Does Industry Self-Regulation Reduce Accidents? Responsible Care in the Chemical Sector
Stephen R. Finger
University of South Carolina - Moore School of Business
University of Pittsburgh - Graduate School of Public and International Affairs
November 18, 2011
This is the first study to evaluate the impact of self-regulation on industrial accidents. We examine Responsible Care in the US chemical manufacturing sector using our author- constructed database of 1,867 firms that own 2,963 plants between 1988 and 2001. Firms’ self- selection into RC is instrumented using pollution-related regulatory pressure on firms that influences their probability of joining RC, but not plant-level accidents. The average treatment effect on the treated indicates that RC reduces the likelihood of accidents by 2.99 accidents per 100 plants in a given year. This 69.3% reduction in the likelihood of accidents, accounting for the plants that participate in RC, translates to back-of-the-envelope avoided losses of $0.8 billion to $3.8 billion per year. RC also reduces the likelihood of more narrowly-defined accidents, i.e., process safety accidents and accidents related to violations of RC codes, by 5.75 accidents per 100 plants in a given year or by 85.9%.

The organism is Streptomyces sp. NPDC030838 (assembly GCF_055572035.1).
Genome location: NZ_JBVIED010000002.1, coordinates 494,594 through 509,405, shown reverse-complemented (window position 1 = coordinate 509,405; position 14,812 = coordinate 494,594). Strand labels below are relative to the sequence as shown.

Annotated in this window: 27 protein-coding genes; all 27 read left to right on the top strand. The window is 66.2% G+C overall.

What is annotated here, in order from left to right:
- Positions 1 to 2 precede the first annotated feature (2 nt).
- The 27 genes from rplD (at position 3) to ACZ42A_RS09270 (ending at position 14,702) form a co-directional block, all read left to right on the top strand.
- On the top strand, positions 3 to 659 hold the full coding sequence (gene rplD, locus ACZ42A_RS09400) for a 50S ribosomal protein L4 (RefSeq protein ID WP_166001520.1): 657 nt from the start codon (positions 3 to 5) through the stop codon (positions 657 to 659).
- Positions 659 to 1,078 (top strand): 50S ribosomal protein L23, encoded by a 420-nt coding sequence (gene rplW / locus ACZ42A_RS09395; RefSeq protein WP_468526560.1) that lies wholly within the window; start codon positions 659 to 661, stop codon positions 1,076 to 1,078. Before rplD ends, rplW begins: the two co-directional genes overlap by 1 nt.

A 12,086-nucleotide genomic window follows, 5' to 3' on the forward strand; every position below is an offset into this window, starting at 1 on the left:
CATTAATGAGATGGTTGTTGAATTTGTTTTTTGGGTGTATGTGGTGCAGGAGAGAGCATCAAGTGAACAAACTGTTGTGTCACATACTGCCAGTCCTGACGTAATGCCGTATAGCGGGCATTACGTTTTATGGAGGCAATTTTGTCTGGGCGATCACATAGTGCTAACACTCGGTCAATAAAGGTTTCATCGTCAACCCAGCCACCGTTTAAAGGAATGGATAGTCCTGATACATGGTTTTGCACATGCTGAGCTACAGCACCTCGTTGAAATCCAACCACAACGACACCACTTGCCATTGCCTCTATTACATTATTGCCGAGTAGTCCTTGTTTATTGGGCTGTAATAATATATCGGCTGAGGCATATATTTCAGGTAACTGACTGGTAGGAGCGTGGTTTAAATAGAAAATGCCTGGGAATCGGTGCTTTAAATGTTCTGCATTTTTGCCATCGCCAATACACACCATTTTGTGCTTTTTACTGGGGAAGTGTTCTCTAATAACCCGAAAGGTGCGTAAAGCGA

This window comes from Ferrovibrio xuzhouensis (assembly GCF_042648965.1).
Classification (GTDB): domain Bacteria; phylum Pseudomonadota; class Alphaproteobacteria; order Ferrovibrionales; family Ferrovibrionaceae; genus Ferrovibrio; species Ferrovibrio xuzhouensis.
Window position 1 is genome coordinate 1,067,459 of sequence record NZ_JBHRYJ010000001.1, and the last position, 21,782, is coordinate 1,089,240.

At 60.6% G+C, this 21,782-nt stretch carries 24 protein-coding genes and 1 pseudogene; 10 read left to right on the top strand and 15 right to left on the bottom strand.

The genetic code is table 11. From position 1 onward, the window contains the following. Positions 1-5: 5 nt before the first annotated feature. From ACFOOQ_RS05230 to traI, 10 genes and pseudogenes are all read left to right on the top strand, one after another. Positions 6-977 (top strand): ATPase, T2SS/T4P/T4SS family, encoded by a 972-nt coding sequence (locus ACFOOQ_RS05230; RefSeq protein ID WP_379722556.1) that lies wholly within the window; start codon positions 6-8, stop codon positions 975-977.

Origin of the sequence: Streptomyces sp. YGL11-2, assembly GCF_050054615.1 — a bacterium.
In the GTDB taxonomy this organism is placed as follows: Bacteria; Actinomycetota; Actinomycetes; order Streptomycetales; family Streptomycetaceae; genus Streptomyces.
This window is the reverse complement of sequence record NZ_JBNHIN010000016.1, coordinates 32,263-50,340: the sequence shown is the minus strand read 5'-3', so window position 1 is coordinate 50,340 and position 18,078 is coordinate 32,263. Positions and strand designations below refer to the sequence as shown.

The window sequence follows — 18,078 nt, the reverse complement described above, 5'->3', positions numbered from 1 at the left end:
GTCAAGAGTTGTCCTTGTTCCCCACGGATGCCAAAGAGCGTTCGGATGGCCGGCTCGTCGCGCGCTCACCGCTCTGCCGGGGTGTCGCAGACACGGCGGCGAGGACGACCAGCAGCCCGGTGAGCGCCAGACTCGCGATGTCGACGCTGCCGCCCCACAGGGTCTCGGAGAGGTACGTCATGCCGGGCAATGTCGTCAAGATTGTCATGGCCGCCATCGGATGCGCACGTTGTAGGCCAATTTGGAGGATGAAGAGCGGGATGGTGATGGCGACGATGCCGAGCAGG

Number of Pages in PDF File: 60
Keywords: Corporate Social Responsibility, Industry Self-Regulation, Industrial Accidents, Process Safety, Environmental and Health Safety
JEL Classification: Q53, Q58, L51, L65, D21working papers series
Date posted: March 3, 2012
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